Parks and relationships

October 18, 2013 - by: Kristin Starnes Gray 0 COMMENTS

As an avid Parks and Recreation fan, I cannot help but love the chemistry between newlyweds Leslie Knope and Ben Wyatt. Long before they were joining their dysfunctional families via a wedding with a punch heard round the world and a unity quilt (complete with a patch dedicated to waffles, of course), these two were navigating the complicated minefield of an office romance. Like a number of employers, the fictional City of Pawnee had enacted a policy against workplace dating, which posed a serious obstacle for Leslie and Ben’s budding romance.  Clearly this story had a happy ending for the two lovebirds, but unfortunately that is not always the case in the real world where workplace romances all too often lead to messy litigation.

While there are countless cases of one party to a soured office romance later accusing a coworker of sexual harassment and denying that the relationship was ever consensual (particularly where the accused had supervisory authority over the accuser), there are also cases of non-parties to the romance attempting to file suit under a variety of creative theories. For example, in a case out of Texas, two employees entered into an extramarital affair. Their spouses decided to sue the company for negligently interfering in their familial relationships by failing to take action to prevent the affair. The case eventually went to the U.S. Supreme Court, which found in favor of the employer and helped establish that employers generally aren’t liable for failing to prevent office liaisons.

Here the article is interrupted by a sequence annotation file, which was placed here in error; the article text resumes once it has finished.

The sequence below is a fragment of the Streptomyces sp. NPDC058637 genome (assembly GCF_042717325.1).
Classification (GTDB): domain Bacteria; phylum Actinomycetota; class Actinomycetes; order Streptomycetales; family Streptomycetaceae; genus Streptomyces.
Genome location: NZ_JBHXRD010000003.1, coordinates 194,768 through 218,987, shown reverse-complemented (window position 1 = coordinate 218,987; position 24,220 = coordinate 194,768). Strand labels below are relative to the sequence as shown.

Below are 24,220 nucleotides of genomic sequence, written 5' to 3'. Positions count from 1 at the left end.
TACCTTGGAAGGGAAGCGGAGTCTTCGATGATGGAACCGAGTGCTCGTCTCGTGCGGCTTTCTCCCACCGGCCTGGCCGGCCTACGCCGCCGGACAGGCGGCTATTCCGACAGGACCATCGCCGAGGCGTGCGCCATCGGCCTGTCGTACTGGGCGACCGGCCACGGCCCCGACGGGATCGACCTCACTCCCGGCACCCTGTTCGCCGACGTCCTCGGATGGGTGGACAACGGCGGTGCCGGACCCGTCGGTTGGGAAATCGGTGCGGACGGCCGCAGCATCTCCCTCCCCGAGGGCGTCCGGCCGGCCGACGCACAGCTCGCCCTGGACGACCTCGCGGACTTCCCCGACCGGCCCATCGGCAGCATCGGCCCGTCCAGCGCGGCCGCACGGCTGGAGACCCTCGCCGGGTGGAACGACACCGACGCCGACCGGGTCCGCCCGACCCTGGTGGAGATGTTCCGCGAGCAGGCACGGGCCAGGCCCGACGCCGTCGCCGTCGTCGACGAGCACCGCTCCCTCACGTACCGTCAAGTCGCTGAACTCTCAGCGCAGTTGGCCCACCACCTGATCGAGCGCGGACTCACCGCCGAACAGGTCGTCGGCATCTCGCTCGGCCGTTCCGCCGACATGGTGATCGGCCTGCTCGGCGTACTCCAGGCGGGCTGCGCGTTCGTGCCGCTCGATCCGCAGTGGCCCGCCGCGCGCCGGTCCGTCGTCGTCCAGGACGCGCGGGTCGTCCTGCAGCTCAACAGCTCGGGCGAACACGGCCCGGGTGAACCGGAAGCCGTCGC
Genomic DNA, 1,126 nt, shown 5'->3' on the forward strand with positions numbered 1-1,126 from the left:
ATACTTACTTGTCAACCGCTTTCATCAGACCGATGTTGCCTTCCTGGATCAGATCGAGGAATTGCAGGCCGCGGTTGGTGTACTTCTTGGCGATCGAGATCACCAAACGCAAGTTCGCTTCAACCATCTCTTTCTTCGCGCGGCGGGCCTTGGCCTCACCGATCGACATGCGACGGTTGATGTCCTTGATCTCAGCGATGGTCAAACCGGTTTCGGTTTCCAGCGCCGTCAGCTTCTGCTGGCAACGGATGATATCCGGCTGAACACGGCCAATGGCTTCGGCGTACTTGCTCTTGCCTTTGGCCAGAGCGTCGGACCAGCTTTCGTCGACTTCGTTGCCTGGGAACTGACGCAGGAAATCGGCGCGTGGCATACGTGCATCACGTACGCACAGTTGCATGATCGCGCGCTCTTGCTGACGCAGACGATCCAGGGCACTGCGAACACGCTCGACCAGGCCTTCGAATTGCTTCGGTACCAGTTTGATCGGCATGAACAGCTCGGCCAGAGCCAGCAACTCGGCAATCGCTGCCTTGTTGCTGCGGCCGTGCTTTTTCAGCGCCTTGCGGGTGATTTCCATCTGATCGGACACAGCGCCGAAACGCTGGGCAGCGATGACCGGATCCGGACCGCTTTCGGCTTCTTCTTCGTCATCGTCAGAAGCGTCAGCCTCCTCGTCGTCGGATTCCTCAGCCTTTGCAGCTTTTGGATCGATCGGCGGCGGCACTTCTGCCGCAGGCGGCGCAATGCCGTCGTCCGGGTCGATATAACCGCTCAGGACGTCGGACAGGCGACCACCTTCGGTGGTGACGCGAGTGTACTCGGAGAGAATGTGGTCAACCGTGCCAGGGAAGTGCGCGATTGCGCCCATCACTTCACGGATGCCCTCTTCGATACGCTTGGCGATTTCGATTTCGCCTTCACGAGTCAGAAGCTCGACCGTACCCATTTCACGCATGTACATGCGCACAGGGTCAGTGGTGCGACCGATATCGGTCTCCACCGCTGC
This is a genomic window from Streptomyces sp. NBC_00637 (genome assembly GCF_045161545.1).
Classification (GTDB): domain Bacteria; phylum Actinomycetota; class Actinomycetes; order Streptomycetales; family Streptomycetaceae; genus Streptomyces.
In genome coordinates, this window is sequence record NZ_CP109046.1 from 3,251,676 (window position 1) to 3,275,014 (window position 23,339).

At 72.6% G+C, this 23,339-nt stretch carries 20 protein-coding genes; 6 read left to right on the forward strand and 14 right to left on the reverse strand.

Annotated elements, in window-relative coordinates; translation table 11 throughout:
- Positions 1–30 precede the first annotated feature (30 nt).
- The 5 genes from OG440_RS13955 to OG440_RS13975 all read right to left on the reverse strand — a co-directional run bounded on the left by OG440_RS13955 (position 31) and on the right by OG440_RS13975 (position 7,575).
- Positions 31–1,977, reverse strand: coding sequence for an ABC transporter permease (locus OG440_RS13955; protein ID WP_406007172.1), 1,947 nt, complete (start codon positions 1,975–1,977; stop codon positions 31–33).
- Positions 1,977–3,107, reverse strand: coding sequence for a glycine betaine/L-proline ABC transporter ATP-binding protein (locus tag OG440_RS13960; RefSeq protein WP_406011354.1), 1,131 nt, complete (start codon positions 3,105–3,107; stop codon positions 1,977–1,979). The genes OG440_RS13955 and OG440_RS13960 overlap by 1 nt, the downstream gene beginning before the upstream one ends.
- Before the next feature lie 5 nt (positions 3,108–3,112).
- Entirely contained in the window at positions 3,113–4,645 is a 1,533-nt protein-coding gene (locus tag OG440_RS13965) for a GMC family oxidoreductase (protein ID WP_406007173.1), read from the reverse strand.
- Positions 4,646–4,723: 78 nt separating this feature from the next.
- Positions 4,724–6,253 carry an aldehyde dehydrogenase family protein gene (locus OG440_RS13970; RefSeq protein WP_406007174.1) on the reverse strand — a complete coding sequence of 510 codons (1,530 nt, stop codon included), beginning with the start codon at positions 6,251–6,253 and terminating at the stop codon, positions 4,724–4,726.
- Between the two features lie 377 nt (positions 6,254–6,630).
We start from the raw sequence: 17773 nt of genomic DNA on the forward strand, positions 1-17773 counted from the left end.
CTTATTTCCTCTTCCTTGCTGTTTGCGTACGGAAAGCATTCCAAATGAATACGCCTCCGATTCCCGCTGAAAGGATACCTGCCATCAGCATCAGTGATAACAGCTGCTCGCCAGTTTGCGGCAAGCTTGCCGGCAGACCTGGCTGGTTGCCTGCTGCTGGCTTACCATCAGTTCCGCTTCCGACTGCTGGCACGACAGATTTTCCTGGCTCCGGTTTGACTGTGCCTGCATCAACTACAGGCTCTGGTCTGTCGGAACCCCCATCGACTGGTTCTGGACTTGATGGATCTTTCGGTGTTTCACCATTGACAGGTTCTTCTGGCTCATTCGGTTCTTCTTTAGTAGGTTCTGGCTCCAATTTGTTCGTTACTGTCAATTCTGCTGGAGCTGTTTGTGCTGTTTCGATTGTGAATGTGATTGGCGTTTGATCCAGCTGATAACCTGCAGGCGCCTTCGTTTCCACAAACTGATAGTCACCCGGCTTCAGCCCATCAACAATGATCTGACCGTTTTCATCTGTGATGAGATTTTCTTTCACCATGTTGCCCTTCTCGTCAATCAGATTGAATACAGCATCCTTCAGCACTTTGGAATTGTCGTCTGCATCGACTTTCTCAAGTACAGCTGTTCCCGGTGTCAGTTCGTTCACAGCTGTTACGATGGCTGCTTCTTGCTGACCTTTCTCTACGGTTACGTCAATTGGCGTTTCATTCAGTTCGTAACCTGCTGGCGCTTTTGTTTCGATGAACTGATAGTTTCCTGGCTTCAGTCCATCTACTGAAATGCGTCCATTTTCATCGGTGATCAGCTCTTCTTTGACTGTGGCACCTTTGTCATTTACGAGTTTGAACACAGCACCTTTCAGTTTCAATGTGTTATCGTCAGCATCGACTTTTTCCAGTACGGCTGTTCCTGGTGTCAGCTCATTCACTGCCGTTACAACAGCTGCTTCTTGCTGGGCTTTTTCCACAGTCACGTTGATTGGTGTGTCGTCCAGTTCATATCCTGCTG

Angry spouses aren’t the only ones who have filed suit over workplace romances. Employees have sued for sex discrimination based on being passed over for a favored employment position due to a supervisor’s preference for his/her love interest or paramour. Nearly all courts have held that this type of action isn’t viable under Title VII because it doesn’t constitute discrimination on the basis of “sex.” Indeed, if a supervisor provides employment benefits to his/her paramour, all other employees (regardless of whether they are male or female) are similarly disadvantaged. Although such plaintiffs have been unsuccessful in their attempts to pursue such claims, the paramour cases are a reminder that, just because something is lawful, doesn’t make it a wise idea. Any savvy employer appreciates the toll that poor employee morale can have on productivity in the workplace.

Thankfully, we still get to enjoy the Leslie and Ben story lines in the safe confines of our living rooms while hopefully enjoying some Leslie-inspired Belgian waffles with extra whipped cream.

 

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